Explores the relationship between social class and family background and educational achievement/performance. Concentrates on the family in a cultural context and the link between family resources and education, focusing on the importance of social context for theories of student learning and educational achievement.
Education has the power to both challenge and reproduce social inequalities; it privileges some groups, while excluding others. This paper will introduce you to a range of important critical thinkers in education who have examined how educational institutions advantage and disadvantage children and their families based on social class and culture. The paper will also provide you with provocative tools for reflecting on the social processes that have influenced your own educational experiences and achievements. This paper will appeal to students from a range of disciplines who have an interest in sociology, social justice, diversity and education.
|Paper title||Family Resources, Culture, and Education|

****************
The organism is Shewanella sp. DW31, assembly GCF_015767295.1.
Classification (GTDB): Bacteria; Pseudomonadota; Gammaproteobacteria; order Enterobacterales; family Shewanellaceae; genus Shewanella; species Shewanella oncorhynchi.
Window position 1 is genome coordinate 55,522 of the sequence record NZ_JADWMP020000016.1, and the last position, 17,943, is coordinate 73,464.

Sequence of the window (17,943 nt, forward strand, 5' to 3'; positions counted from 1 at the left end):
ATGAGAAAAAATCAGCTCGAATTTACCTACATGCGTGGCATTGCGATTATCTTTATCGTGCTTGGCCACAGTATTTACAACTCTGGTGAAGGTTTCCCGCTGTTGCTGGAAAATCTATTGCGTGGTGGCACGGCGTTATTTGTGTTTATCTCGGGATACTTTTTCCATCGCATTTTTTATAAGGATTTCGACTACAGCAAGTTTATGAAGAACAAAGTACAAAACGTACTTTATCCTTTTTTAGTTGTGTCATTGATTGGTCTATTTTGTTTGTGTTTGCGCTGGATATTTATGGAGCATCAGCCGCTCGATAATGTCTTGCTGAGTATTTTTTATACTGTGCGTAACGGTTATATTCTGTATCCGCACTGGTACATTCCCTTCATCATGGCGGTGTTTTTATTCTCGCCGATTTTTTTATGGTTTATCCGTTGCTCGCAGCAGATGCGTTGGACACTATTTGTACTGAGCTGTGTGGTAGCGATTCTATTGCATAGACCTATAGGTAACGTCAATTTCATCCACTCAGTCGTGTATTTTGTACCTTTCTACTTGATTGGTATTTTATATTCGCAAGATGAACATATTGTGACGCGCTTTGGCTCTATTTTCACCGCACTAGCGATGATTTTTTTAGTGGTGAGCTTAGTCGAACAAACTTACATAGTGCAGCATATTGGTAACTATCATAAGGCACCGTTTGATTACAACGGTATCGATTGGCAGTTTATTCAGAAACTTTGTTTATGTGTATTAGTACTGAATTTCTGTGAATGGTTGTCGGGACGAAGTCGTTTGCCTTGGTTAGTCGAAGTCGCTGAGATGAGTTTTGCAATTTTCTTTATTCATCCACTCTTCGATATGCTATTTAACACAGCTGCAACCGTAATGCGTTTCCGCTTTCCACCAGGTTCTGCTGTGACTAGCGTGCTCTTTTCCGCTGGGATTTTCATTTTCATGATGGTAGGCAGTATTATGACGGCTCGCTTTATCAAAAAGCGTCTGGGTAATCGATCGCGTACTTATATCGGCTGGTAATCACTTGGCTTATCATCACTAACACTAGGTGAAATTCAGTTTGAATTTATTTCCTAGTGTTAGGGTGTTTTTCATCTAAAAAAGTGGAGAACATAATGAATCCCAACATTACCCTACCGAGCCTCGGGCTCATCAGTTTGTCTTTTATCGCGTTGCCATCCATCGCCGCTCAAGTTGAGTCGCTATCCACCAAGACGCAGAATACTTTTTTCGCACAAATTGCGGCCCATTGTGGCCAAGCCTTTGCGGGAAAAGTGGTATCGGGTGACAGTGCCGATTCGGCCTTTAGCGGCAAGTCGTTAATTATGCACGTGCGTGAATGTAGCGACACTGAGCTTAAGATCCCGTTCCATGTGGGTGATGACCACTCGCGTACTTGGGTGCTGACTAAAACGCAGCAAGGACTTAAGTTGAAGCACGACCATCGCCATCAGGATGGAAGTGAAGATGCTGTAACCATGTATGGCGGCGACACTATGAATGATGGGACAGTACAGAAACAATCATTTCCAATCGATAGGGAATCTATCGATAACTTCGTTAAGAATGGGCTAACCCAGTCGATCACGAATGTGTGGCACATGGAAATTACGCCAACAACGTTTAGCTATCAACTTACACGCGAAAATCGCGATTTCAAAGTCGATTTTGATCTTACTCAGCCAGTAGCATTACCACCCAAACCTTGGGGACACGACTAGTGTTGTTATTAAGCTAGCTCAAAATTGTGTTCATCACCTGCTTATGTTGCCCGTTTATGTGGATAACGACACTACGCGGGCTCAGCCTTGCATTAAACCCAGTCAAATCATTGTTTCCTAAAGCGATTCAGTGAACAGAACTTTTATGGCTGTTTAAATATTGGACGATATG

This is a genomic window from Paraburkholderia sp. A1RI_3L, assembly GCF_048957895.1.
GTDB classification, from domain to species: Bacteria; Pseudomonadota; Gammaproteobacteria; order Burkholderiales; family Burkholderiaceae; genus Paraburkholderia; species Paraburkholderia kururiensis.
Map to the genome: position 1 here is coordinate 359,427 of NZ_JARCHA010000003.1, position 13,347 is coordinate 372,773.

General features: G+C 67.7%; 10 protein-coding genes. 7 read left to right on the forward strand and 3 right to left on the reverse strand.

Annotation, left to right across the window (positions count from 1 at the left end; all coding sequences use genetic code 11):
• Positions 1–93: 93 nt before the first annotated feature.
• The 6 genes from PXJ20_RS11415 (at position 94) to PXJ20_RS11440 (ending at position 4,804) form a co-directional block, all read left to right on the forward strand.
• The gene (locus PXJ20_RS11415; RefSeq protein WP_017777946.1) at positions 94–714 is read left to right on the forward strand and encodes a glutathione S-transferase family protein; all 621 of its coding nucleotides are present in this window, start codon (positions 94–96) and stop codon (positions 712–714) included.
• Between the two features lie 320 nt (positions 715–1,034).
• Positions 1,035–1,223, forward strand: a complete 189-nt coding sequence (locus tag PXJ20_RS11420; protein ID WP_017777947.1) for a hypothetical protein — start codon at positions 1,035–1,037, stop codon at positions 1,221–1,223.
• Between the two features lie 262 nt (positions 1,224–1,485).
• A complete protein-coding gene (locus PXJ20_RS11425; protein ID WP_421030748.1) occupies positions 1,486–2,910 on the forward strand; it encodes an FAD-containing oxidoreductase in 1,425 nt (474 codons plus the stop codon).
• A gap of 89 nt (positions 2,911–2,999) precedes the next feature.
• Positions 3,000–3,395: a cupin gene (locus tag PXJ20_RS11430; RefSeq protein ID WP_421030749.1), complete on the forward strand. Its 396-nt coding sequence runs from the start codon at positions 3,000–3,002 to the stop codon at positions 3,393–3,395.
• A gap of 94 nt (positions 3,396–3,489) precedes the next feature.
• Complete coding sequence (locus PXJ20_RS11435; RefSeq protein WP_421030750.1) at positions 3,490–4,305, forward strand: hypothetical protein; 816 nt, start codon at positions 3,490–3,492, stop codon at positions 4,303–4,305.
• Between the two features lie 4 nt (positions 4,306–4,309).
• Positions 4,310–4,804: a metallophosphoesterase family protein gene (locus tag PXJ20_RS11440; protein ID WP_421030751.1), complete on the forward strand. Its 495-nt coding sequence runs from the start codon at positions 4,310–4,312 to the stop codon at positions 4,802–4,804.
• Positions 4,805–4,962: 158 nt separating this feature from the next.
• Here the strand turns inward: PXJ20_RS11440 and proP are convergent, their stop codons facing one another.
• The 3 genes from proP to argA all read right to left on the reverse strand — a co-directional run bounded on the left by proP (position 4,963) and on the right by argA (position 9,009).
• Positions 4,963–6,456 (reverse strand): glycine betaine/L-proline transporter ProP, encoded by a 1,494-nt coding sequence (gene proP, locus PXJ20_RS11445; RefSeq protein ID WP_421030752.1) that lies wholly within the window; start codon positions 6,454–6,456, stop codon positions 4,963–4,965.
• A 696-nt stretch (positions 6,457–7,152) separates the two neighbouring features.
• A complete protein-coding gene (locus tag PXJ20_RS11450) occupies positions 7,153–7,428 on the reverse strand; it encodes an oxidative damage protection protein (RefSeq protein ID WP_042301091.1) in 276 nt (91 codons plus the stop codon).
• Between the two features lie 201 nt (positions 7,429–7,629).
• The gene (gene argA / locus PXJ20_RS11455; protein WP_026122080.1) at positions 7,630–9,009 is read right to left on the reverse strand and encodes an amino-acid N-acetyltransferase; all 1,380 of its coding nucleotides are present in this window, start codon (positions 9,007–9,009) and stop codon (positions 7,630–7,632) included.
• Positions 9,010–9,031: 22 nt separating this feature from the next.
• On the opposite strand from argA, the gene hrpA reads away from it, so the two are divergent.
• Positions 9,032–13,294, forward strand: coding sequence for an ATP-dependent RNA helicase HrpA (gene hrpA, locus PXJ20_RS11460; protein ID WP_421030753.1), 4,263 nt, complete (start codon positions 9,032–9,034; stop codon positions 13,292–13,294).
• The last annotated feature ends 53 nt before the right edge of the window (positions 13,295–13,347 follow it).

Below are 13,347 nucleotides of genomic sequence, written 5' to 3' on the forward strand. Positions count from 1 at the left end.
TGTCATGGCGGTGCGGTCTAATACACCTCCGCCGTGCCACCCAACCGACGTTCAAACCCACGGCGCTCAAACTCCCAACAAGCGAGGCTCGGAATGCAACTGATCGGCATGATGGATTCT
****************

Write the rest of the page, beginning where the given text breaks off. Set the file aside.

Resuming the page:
|Teaching period||First Semester|
|Domestic Tuition Fees (NZD)||$886.35|
|International Tuition Fees (NZD)||$3,766.35|
- EDUC 101 or EDUC 102 or 108 points
- Schedule C
- Arts and Music
- With approval, students who have passed EDUC 105 prior to 2017 may be admitted without the normal prerequisite.
- Teaching staff
Co-ordinator: Dr Catherine Hartung
- Teaching Arrangements
13 two-hour workshop/laboratory sessions and 13 one-hour lectures
- Required readings are available online.
- Graduate Attributes Emphasised
- Communication, Critical thinking, Cultural understanding, Teamwork.
View more information about Otago's graduate attributes.
- Learning Outcomes
- To be familiar with the educational sociology literature about education, achievement and post-school transitions
- To recognise the importance of social context and family resources for education
- To be familiar with New Zealand research on achievement in the sociology of education